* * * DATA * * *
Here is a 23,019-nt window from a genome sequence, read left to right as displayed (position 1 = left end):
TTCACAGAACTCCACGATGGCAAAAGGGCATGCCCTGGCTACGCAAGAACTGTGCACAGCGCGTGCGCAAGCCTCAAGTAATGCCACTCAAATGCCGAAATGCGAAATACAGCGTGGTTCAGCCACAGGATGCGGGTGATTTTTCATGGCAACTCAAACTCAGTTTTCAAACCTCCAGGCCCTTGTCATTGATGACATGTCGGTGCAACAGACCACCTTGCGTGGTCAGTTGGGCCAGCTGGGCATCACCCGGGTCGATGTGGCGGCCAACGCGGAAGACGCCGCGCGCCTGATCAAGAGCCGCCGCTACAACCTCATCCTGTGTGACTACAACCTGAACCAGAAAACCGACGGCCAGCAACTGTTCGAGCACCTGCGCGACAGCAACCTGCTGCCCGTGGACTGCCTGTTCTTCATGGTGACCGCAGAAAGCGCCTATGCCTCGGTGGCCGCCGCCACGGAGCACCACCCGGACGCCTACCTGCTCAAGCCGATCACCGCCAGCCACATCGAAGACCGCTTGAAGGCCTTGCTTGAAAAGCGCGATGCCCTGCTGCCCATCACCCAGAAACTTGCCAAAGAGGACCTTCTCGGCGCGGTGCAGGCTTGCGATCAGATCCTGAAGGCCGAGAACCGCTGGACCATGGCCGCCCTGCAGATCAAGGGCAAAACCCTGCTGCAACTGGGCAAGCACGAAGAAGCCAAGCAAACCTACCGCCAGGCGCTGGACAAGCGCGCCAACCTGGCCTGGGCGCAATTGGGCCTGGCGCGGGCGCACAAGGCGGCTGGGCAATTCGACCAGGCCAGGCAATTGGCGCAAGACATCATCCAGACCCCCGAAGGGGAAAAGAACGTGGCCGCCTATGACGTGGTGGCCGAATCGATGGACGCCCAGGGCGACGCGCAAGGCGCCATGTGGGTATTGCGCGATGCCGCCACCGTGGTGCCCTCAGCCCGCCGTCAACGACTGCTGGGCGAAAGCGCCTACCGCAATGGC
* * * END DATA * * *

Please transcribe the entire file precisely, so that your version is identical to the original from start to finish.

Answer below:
Here is a 23,019-nt window from a genome sequence, read left to right as displayed (position 1 = left end):
TTCACAGAACTCCACGATGGCAAAAGGGCATGCCCTGGCTACGCAAGAACTGTGCACAGCGCGTGCGCAAGCCTCAAGTAATGCCACTCAAATGCCGAAATGCGAAATACAGCGTGGTTCAGCCACAGGATGCGGGTGATTTTTCATGGCAACTCAAACTCAGTTTTCAAACCTCCAGGCCCTTGTCATTGATGACATGTCGGTGCAACAGACCACCTTGCGTGGTCAGTTGGGCCAGCTGGGCATCACCCGGGTCGATGTGGCGGCCAACGCGGAAGACGCCGCGCGCCTGATCAAGAGCCGCCGCTACAACCTCATCCTGTGTGACTACAACCTGAACCAGAAAACCGACGGCCAGCAACTGTTCGAGCACCTGCGCGACAGCAACCTGCTGCCCGTGGACTGCCTGTTCTTCATGGTGACCGCAGAAAGCGCCTATGCCTCGGTGGCCGCCGCCACGGAGCACCACCCGGACGCCTACCTGCTCAAGCCGATCACCGCCAGCCACATCGAAGACCGCTTGAAGGCCTTGCTTGAAAAGCGCGATGCCCTGCTGCCCATCACCCAGAAACTTGCCAAAGAGGACCTTCTCGGCGCGGTGCAGGCTTGCGATCAGATCCTGAAGGCCGAGAACCGCTGGACCATGGCCGCCCTGCAGATCAAGGGCAAAACCCTGCTGCAACTGGGCAAGCACGAAGAAGCCAAGCAAACCTACCGCCAGGCGCTGGACAAGCGCGCCAACCTGGCCTGGGCGCAATTGGGCCTGGCGCGGGCGCACAAGGCGGCTGGGCAATTCGACCAGGCCAGGCAATTGGCGCAAGACATCATCCAGACCCCCGAAGGGGAAAAGAACGTGGCCGCCTATGACGTGGTGGCCGAATCGATGGACGCCCAGGGCGACGCGCAAGGCGCCATGTGGGTATTGCGCGATGCCGCCACCGTGGTGCCCTCAGCCCGCCGTCAACGACTGCTGGGCGAAAGCGCCTACCGCAATGGC